Money managers have installed new metrics and policies across their businesses as part of their continuing efforts to promote the importance of having women represented in senior roles.
The latest moves include the use of technology to track progress and increased education to help retain and promote women within money management firms.
A number of studies have shown that improved company performance can come with increased gender diversity in the workplace. A 2018 study by McKinsey & Co., for example, found that companies in the top-quartile for gender diversity in their executive teams were 21% more likely to outperform on profitability. These firms were also 27% more likely to have "superior value creation," the study said.
"At Goldman Sachs Asset Management, we believe that having a diverse team is as important as having a diverse mix of investments in portfolios," said Chairman Sheila H. Patel, London. "When people look at the world differently, they find more solutions to problems and have a better shot at generating strong returns. One area of importance for us is gender diversity."
The firm's fundamental equity investment group is co-headed by Katie Koch and more than half their assets are run by women, Ms. Patel said. GSAM has $1.8 trillion in total assets under supervision. The firm is also "playing an active role in improving the diversity of corporate boards by voting against nominating committees anywhere in the world that fail to include at least one woman," an initiative that came in very recently, Ms. Patel said.
Northern Trust, for example, established a diversity, equity and inclusion dashboard in the third quarter last year, said Shundrawn A. Thomas, president of Chicago-based Northern Trust Asset Management, with $914 billion in assets under management.
The idea is that leaders within the firm can see opportunities from across the business for hiring, promotions and retention from a diversity perspective. "It arms managers across the business to make informed decisions as they seek to drive diversity," he said.
Northern Trust also established new policies around diversity when it comes to interviews. "We have been informally working with partners in HR, talent and recruitment to make sure we are bringing in diverse candidates," Mr. Thomas said. "We also make sure the interview panel is diverse — that's often overlooked."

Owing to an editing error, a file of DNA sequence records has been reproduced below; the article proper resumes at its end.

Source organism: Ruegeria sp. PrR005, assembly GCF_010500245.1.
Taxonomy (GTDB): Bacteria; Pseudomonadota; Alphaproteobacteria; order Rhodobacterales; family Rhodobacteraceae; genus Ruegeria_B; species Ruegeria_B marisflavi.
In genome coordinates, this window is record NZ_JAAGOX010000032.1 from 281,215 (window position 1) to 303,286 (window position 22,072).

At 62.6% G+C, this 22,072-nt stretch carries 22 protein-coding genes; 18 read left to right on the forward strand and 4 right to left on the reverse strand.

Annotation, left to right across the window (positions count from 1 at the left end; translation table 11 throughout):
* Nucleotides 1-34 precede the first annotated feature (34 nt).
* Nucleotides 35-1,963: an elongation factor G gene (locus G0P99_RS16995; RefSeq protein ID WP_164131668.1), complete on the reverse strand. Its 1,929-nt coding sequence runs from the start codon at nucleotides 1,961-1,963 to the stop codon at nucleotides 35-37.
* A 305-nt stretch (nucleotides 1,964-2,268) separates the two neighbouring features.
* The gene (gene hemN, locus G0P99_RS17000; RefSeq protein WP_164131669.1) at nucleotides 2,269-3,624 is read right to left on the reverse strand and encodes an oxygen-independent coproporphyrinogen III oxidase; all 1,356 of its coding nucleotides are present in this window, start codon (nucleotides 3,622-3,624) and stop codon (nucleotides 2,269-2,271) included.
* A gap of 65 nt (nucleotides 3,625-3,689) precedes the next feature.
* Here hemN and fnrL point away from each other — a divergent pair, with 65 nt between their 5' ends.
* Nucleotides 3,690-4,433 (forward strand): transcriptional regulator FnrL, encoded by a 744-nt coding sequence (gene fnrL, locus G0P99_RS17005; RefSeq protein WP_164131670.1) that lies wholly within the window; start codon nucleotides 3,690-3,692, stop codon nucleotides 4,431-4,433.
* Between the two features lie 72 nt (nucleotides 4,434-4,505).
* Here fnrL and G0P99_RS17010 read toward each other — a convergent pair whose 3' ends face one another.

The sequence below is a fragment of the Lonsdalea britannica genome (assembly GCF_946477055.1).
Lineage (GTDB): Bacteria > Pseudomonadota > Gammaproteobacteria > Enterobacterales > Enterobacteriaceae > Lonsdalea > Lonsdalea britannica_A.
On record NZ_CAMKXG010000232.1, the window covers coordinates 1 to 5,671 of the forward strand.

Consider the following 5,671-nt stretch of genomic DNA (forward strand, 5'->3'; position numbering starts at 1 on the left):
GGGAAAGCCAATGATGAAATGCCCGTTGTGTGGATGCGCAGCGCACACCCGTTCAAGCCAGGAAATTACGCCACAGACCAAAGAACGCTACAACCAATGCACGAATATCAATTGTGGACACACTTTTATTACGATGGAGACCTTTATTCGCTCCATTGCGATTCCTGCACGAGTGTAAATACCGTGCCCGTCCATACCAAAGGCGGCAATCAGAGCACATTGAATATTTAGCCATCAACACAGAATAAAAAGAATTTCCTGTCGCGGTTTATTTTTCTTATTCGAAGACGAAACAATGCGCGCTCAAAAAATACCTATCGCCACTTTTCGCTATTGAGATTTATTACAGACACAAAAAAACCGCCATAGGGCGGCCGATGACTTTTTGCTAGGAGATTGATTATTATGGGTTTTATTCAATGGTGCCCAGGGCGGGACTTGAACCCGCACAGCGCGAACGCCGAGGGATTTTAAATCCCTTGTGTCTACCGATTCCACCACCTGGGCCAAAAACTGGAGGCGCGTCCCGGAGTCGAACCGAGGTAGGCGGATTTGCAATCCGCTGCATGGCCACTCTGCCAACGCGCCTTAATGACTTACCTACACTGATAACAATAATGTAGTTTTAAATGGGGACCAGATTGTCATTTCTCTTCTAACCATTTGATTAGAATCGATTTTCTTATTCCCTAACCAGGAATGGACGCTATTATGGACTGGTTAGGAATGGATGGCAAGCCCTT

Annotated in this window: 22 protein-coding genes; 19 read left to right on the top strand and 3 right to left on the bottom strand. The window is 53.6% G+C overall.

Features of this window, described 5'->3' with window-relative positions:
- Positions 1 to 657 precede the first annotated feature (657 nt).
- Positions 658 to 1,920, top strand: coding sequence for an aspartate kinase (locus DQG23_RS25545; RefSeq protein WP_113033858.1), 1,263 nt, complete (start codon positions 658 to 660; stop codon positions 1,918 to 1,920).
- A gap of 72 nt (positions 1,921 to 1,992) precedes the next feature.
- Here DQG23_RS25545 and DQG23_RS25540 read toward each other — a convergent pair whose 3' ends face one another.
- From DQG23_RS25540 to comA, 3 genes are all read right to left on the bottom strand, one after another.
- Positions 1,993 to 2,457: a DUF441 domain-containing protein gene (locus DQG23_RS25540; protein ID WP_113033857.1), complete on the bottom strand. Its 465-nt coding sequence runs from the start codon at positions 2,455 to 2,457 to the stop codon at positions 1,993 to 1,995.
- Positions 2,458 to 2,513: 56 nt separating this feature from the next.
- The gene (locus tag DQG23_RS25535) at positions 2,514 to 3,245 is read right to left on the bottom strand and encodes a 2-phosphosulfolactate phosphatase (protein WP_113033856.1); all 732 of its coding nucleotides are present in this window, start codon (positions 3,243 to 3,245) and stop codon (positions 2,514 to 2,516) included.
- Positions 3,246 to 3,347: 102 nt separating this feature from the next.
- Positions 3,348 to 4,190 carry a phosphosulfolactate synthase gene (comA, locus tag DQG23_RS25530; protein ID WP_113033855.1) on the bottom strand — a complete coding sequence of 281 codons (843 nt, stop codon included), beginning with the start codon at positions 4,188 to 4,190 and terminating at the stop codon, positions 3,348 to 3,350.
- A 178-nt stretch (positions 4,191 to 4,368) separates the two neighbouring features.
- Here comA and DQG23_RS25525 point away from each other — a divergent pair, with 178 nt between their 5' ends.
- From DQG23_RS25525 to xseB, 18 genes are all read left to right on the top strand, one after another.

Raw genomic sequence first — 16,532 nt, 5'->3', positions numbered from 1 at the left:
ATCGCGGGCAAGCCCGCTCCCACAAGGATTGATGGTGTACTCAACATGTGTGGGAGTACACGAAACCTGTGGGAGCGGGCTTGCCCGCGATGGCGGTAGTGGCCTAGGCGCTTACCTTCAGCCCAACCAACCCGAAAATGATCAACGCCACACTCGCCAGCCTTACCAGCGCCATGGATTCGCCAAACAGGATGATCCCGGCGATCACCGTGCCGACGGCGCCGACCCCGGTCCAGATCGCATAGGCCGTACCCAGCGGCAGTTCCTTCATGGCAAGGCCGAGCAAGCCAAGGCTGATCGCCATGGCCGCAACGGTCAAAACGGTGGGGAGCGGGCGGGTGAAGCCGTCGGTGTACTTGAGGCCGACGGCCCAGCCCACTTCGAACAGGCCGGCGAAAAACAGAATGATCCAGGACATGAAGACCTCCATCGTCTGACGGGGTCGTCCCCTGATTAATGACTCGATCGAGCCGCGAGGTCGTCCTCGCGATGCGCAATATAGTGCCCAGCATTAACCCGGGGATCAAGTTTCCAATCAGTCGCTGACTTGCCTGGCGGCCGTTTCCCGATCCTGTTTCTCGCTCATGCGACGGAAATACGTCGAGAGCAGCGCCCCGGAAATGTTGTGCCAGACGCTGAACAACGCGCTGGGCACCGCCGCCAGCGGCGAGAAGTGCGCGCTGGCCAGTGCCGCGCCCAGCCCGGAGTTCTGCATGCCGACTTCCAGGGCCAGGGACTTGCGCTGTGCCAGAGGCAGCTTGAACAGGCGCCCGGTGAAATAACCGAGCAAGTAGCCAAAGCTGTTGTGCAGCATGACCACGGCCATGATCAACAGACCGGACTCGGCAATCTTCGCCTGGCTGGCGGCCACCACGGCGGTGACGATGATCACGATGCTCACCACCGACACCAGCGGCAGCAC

Increasing female representation at NTAM has been a global effort. The firm's Europe, Middle East and Africa team participates in the Women in Finance Charter — a U.K. organization aiming to build a balanced and fair financial services industry.
NTAM set itself a target when it signed up to the charter in May 2017 to have 35% female representation at senior management level in the U.K. by December this year; as of September, it had 41% representation. When it joined the charter in 2017, female representation at senior level was 31%.
"I believe if you're serious about diversity, you have to start from the top down. One of my concerns has been that so many (firms) go from bottom up," Mr. Thomas said, indicating that a broad intake of employees at a junior level will probably bring a gender balance without focused efforts — but will not necessarily translate to higher female representation in more senior roles.
The firm has put in place a number of programs to promote gender diversity, and 44% of NTAM's hires last year were women, "higher than we have experienced historically — I'm proud of that," Mr. Thomas said. And 35% of promotions at the firm applied to women, up from 26% the year before.
"If you start at the top of asset management, we have 15 members of the executive management team. Six are women. Four have come onto that team in the last few years," Mr. Thomas said. He added that the managing team is also diverse in terms of ethnicity, with nine of the 15 either female and/or from ethnically diverse backgrounds.